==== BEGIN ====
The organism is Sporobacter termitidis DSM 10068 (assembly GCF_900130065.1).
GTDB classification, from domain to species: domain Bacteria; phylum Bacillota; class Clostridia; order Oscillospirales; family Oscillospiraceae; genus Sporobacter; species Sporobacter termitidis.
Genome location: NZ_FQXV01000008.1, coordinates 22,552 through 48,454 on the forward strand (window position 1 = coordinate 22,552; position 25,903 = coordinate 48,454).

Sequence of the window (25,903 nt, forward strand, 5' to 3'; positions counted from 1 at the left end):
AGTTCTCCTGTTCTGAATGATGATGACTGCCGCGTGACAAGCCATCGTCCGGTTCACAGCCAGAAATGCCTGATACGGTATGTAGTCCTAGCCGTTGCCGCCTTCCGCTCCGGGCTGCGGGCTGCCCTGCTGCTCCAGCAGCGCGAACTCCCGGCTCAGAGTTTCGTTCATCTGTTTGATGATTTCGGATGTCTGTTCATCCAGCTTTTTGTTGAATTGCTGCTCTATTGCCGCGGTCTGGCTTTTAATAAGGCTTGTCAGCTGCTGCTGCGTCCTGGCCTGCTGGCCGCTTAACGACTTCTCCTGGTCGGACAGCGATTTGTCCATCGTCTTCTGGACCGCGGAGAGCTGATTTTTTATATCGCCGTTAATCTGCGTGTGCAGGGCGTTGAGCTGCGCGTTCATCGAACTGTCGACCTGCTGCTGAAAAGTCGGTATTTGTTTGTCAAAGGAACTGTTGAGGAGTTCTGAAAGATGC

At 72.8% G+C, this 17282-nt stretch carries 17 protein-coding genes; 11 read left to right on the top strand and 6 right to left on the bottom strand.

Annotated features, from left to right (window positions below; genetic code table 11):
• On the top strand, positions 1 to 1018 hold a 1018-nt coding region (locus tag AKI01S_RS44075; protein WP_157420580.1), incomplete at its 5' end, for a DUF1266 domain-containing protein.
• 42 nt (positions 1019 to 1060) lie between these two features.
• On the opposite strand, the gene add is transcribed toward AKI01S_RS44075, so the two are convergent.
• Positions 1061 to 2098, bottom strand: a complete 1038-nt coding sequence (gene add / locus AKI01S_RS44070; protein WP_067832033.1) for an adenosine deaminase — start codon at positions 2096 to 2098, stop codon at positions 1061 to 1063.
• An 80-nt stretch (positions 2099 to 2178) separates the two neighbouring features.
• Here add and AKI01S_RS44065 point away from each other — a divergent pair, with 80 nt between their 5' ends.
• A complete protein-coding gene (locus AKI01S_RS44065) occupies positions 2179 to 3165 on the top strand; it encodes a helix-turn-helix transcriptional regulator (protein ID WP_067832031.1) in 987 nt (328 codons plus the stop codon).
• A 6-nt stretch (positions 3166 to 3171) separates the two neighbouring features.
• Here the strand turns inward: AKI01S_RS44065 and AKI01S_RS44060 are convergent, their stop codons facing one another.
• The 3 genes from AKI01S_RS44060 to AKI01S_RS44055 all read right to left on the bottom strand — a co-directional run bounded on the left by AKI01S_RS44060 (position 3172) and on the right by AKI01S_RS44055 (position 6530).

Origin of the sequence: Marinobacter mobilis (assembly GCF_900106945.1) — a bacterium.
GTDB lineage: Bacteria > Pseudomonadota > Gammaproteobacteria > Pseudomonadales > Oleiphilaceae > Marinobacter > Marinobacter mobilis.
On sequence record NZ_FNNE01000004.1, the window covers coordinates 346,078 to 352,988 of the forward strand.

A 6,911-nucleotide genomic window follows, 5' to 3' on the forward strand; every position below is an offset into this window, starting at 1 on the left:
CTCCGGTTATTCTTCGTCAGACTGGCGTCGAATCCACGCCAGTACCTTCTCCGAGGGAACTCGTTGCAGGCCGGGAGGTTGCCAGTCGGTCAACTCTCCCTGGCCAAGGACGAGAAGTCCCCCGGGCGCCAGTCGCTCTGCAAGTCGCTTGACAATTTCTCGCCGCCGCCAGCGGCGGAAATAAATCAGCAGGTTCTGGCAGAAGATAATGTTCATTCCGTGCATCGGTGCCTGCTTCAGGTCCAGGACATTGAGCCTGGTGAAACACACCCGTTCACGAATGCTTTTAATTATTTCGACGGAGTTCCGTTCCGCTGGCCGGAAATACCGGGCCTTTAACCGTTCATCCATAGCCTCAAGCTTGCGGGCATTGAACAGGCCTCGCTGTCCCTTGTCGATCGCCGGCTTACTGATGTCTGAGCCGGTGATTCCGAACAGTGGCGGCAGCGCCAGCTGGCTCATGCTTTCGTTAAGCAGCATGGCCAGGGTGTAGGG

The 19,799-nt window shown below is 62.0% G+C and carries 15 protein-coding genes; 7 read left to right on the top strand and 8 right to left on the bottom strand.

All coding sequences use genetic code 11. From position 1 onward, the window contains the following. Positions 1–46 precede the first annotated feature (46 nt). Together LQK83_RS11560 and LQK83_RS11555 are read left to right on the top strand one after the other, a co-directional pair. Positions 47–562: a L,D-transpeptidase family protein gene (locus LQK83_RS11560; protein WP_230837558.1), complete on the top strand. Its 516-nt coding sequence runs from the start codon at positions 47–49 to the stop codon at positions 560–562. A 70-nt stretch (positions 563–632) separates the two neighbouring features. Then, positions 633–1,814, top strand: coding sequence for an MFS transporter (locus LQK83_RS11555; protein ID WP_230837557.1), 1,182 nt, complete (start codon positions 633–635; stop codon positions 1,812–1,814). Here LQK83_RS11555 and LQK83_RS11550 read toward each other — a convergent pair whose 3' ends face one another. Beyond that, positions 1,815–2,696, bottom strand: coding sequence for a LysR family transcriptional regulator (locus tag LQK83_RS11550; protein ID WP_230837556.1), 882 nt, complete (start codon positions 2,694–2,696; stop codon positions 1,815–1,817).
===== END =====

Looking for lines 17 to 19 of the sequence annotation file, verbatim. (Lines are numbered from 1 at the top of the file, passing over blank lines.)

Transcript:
• The 3 genes from AKI01S_RS44060 to AKI01S_RS44055 all read right to left on the bottom strand — a co-directional run bounded on the left by AKI01S_RS44060 (position 3172) and on the right by AKI01S_RS44055 (position 6530).

Origin of the sequence: Marinobacter mobilis (assembly GCF_900106945.1) — a bacterium.
GTDB lineage: Bacteria > Pseudomonadota > Gammaproteobacteria > Pseudomonadales > Oleiphilaceae > Marinobacter > Marinobacter mobilis.